Helping The Homeless Rebuild Their Lives
by Elliott May ’06
“I have the ideal job!” recent Dartmouth grad Rebecca Ehrlichman ’04 proudly boasts of her young career as a Development Associate. Ehrlichman is not just fundraising for any old institution, but rather works for a program that she truly believes in, which, she confides, is the essential component of finding the right career path.
Indeed her company, FareStart, a small, Seattle-based non-profit, has at its core something that many individuals would be passionate about. Since its 1992 establishment by a local Seattle chef, FareStart has helped over 1,500 homeless and disadvantaged men and women rebuild their lives through job training in the food-service industry. Here, students work and learn alongside a professional staff of chefs to produce a total of up to 2500 meals daily. In addition to this technical training, FareStart also provides education through classroom instruction, individual case management and job placement services.
As a Seattle native, Ehrlichman became exposed to homelessness at an early age. “Just walking down the street, I would undoubtedly run into someone with a hand outstretched.” Her concern for the homeless manifested itself as early as grade school. While doing a project on the subject, Ehrlichman quickly found that there was no defining reason for why people become homeless. Unanswered, this question, and the passion to solve it, followed her to Dartmouth, where she more ably assessed the issue from different angles with a sociology major and public policy minor. At the same time, her interest in philanthropy began to develop, culminating in her final collegiate paper where she examined the trends and motivating factors behind philanthropy and volunteerism.
Through her work at FareStart, Ehrlichman has come to believe that it is essential to couple technical training with life skills training if we want to find a way to end the cycle of homelessness. “If we taught our students knife skills but didn’t also teach them employability skills, we would be doing them a disservice.” The key, it seemed to her, was to provide a means to help out, while simultaneously instilling confidence, not simply to hand out. Only through a combination of these factors, she concluded, could the problem of homelessness become eradicated.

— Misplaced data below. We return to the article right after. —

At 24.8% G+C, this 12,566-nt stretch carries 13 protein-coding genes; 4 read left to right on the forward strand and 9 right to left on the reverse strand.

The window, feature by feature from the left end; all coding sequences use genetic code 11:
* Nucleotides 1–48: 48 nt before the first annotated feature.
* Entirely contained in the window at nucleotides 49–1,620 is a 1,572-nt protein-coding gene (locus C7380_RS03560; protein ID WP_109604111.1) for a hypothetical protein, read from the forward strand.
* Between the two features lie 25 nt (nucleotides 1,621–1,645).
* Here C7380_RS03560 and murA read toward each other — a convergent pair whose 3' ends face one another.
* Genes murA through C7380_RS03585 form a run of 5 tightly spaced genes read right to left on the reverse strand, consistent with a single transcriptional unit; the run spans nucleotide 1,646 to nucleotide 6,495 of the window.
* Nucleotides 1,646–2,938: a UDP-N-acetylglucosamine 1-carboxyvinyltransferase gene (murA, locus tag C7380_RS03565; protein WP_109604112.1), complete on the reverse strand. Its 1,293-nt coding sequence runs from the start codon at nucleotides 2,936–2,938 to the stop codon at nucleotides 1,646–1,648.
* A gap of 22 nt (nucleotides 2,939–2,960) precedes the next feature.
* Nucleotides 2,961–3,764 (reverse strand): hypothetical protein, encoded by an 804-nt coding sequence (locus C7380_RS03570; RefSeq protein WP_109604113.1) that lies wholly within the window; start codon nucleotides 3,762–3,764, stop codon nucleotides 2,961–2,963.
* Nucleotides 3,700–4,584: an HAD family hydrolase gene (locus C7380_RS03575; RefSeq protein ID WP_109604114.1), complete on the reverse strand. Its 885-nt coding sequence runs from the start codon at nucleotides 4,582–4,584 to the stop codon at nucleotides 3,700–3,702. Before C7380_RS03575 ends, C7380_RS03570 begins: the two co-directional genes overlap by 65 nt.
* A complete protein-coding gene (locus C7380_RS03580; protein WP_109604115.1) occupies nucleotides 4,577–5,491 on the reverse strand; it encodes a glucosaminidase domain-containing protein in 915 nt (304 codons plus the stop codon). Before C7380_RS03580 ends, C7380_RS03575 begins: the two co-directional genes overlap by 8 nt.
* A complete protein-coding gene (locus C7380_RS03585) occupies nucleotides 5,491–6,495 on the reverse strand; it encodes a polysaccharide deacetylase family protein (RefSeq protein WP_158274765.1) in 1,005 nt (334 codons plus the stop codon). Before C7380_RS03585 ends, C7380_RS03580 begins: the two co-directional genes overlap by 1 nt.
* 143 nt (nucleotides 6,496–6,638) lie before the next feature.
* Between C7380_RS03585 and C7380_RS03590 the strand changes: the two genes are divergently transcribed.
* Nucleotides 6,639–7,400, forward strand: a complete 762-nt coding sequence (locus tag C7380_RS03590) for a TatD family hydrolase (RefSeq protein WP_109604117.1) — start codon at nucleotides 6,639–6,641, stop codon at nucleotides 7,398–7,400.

However, like many young alums, upon graduating Ehrlichman resolved to try her hand at “for-profit” consulting for a Seattle firm. While her position provided experience, Ehrlichman found herself dissatisfied with the disconnection between her work and her passions. “You don’t get to choose what projects come to you in consulting,” Ehrlichman confided, “ I knew I needed mission-based work.” At FareStart, Ehrlichman found a more than worthy mission.
“The difference between myself and one of our [FareStart’s] students is so incredibly slight…maybe just a run of bad luck, a lost job, or even an issue entirely out of their control.” In order to help these individuals put themselves back on their feet, FareStart aids each student with housing and transportation, as well as goal-setting, crisis management, life skills, and job placement.
As for Ehrlichman’s own professional involvement with FareStart, it is found neither in the kitchen nor the restaurant.Yet her role as part of a Donor Relations team in the FareStart Office of Development is crucial for the sustainability of the entire program. As part of this small group, Ehrlichman helps maintain strong relationships with FareStart’s generous donors. “Most of the time, I just get to tell stories about the students or the program’s [FareStart’s] history…I absolutely love it.”
Ehrlichman certainly espouses a passion for her work, which she recognizes as the key to her happiness. While admittedly taking a small pay cut from her “for-profit” consulting firm to her current “not-or-profit” position, it is a move for which she holds no regrets.
If anything, Ehrlichman appears to be getting far more return from her pride and passion for FareStart than any potential monetary gain in the other sector. “Our goal is to make people employable.” Ehrlichman boasts that 87% of their graduates have a jobs within 90 days of graduation. after the program’s completion. Of that, 80% are still employed in those same positions one year later. As the FareStart brochure humbly states: “not too shabby.”
So, next time you’re in the Seattle area, whether you’re eating at a PF Chang’s or an Outback Steakhouse, chances are that someone helping to make your meal enjoyable is a FareStart graduate. Yet as Ehrlichman’s successful program demonstrates, you won’t even notice.